A mentor is anyone who knows more than you in the field that you are pursuing and WANTS to help you. Some of them you have to pay but I find the best ones are the ones that you meet by accident.
    The best way to meet mentors is get rid of the people in your life that find reasons why you can't do what you want to do. All they are doing is wasting your time. Surround yourself with people who support your decisions and don't stop looking for more.
    Just keep your eyes open and only take advice from people who have reached the level of success that YOU want.
  11. Peter - FS Administrator

    Peter - FS Administrator Administrator Staff Member

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    Hi again everyone,

    Thank you for getting involved in November's Productivity Month Challenge. While the challenge is over, feel free to add your tips or read through the thread. As many members have said, there's been a stack of valuable contributions. To help make it easier to share and read, we'll shortly be compiling an ebook collating all the tips and ideas we received and sharing it with the Flying Solo community.

    We'll also start the very tough task of judging and selecting the recipients of the our major prize, the Toshiba Portege Ultrabook ($1,499 RRP), and the 50 ‘Productivity Packs’.

    It's all part of 'Productivity Month' which was held throughout November on Flying Solo and included free webinars, how-to articles, case studies and more to help you work smarter. Proudly supported by DOT (Digital Office Technology)™ from Telstra. For details, visit telstra.com/dot

    We'll be contacting winners in the new few weeks to arrange delivery details and will keep you updated on this thread.
    Peter and the FS crew
    Upward Dog likes this.
  12. si

    si Guest

    I would do things differently

    I would have enough Funds to fall back on in the Hard Times. Brush up on Planning and Concepts before rushing to it. Have plenty of support behind you. and Always ask Questions and be prepared to Learn new Things. and Take Advise.
  13. Orbit Sites

    Orbit Sites Member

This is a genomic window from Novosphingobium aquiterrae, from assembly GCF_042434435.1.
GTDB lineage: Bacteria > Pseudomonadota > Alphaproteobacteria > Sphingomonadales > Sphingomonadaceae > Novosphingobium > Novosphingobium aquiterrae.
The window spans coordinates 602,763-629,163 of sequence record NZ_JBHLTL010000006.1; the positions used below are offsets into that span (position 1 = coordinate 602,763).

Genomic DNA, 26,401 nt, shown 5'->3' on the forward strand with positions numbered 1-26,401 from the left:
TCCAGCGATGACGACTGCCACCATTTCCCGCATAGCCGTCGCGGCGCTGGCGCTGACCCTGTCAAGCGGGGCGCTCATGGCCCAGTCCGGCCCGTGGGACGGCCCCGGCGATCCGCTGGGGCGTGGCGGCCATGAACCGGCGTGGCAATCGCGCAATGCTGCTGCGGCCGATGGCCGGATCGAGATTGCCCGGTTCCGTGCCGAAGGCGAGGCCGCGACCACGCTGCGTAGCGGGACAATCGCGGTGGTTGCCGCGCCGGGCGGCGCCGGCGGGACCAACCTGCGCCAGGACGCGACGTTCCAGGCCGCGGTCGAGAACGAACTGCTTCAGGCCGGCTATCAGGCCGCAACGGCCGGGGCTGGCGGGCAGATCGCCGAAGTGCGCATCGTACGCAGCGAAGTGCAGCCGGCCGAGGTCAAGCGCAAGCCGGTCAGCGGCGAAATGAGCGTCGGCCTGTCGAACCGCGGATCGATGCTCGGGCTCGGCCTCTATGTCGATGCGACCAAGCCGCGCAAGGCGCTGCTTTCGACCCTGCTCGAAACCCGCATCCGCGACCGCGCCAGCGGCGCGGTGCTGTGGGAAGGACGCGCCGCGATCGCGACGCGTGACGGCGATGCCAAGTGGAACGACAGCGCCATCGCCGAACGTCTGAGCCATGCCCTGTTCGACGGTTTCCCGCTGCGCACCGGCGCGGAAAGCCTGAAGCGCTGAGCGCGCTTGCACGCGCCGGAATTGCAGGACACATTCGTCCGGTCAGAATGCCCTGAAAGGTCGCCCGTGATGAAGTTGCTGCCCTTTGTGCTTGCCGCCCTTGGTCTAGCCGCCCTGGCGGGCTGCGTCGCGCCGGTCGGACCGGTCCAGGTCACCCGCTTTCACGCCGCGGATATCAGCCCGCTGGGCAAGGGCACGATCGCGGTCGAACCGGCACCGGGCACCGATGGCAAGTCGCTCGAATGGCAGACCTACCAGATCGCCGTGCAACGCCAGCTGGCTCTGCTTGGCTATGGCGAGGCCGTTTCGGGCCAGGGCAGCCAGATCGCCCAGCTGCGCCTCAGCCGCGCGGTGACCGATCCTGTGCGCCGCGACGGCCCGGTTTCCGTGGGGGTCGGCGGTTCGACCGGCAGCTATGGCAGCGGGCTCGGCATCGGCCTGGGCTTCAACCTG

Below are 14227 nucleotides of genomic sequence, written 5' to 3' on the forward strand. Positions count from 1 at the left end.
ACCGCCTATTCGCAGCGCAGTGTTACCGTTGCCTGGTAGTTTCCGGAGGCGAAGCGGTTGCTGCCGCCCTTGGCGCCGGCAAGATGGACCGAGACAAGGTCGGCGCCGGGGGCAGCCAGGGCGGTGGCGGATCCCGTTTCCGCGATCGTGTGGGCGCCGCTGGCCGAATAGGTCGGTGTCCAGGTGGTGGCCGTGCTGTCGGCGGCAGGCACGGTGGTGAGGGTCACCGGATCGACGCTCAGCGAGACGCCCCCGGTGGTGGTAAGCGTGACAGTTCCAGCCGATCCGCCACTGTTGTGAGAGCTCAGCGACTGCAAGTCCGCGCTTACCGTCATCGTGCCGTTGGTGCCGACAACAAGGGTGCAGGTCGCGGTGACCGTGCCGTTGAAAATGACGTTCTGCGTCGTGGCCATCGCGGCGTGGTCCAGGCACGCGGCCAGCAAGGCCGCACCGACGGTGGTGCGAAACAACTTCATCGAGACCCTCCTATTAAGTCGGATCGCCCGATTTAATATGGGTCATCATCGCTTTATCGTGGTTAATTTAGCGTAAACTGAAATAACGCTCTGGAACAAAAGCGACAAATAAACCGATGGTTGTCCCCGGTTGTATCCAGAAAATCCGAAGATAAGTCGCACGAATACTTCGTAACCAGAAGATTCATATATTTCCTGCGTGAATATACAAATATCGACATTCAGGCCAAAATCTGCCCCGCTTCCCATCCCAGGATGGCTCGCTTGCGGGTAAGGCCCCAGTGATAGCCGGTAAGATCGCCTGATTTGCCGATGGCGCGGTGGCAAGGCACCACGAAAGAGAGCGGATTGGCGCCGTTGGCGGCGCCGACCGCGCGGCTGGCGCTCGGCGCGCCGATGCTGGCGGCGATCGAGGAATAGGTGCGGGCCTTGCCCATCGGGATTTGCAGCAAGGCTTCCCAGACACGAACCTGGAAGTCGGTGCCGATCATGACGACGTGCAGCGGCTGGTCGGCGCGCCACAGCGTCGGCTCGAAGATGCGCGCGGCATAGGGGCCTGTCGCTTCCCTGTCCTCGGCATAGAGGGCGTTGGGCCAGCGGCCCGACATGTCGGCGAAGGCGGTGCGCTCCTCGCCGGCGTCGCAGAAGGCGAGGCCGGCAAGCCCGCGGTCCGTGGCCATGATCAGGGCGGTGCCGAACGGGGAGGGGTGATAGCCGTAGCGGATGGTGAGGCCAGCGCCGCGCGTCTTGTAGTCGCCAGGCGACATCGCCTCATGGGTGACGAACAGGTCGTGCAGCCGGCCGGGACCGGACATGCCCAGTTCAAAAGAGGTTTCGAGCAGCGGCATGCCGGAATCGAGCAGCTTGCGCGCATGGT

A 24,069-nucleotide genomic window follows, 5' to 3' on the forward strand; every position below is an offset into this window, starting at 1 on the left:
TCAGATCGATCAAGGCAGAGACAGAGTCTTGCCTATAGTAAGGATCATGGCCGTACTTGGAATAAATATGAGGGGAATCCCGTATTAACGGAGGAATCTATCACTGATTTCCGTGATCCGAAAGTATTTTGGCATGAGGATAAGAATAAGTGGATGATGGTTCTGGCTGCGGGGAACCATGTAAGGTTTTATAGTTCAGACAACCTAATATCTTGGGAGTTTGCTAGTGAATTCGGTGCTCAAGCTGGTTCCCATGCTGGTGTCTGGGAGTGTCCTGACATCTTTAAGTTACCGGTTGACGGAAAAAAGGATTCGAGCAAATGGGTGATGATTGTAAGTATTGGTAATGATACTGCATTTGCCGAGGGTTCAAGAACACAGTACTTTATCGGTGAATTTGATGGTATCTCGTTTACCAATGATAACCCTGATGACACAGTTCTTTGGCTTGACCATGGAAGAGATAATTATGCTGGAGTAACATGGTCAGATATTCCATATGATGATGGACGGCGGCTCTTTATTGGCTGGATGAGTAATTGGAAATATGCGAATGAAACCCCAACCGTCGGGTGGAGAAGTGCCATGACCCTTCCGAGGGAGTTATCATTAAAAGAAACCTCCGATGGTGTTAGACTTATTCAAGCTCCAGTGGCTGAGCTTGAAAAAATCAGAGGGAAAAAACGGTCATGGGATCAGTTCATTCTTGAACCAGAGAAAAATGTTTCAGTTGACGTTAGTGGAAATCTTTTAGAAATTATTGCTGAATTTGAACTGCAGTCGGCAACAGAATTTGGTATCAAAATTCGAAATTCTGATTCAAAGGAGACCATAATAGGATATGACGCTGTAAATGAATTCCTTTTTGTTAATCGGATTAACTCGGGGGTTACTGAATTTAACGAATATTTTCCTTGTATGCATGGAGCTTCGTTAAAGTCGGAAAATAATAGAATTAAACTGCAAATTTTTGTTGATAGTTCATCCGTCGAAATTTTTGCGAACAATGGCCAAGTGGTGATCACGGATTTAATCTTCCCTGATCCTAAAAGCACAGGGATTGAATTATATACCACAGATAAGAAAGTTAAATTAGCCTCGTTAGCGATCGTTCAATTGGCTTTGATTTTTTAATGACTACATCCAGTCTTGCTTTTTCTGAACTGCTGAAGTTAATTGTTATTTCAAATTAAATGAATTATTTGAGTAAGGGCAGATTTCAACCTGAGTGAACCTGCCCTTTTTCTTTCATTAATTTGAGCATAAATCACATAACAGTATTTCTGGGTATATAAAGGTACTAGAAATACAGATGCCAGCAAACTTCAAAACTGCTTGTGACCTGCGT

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    I would make a more solid plan before starting - but then again you only learn by making errors.. better to make them earlier rather then later.. and make the experience your own knowledge, not just something you read in a book :)
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  14. Robert Gerrish

    Robert Gerrish Administrator Staff Member

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    Hi all,

    Thanks again to everyone for all the great answers to the question: "If ​you ​could start ​your​ business again, what would ​you ​do differently?”

    We have been through all the entries and selected the finest 50 posters to receive a complimentary 'Productivity Pack’ which includes a copy of Flying Solo's bestselling book, a nifty solar powered phone charger and more.

    We’re also pleased to announce that the wonderful Karen Curr​a​n has been judged the major winner, with her awesome contribution of 20 valuable learnings from her years in business. For that, Karen scores the Toshiba Portege Ultrabook ($1,499 RRP).

    All winners have been notified directly and the ​prize ​packs will be post​ed​ out ​in the second half of ​January.

    Plus, to help us all learn from the wisdom of the crowd, we’ve compiled the best tips and ideas into a ​free eBook. Whether you’re a start up, or an existing business looking to rejuvenate, we’re sure you’ll find some gold in this​ ​report.

    Click here to download the eBook now.

    Th​e​ challenge was all part of 'Productivity Month' held throughout November on Flying Solo ​and was ​proudly supported by DOT (Digital Office Technology)™ from Telstra.

    For details, visit telstra.com/dot

    Thanks again for getting involved. Love your work!

    Robert and the team at Flying Solo
    4 people like this.
  15. Steve_Minshall

    Steve_Minshall Well-Known Member

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    Well done Karen, congratulations.
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  16. Mary Gardam

    Mary Gardam Active Member

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    Congratulations Karen!
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  17. The Copy Chick

    The Copy Chick Renowned Member

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    Congratulations Karen!

    And a big thanks to the FS team for selecting me for a productivity pack too. Keeping an eager eye on the post :)

    Merry Christmas to you all!
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  18. Tessa Hartnett

    Tessa Hartnett Member

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    I would have put better systems in place from the start. Think big and grow into them.
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  19. Devy@FrenchSpeak

    [email protected] Member

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    Hi all,

    Thanks for an awesome thread, it's been a great read.

    November has been and gone, but I'll add my 2 cents all the same.

    If I were starting over, I would not have chased so many diverse client groups, which all require tailored product offerings. A lot of effort has been spent on developing courses where it's later become evident that chasing after some client groups is just too costly (in terms of time involved).

    Hindsight is wonderful, but I do sometimes imagine what my business would look like if I had focused those efforts instead on building a language school which just provided "core" services.
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  20. Tristan

    Tristan Member

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    Specialise. I tried to do too much too early. I should have picked on area and focused only on that.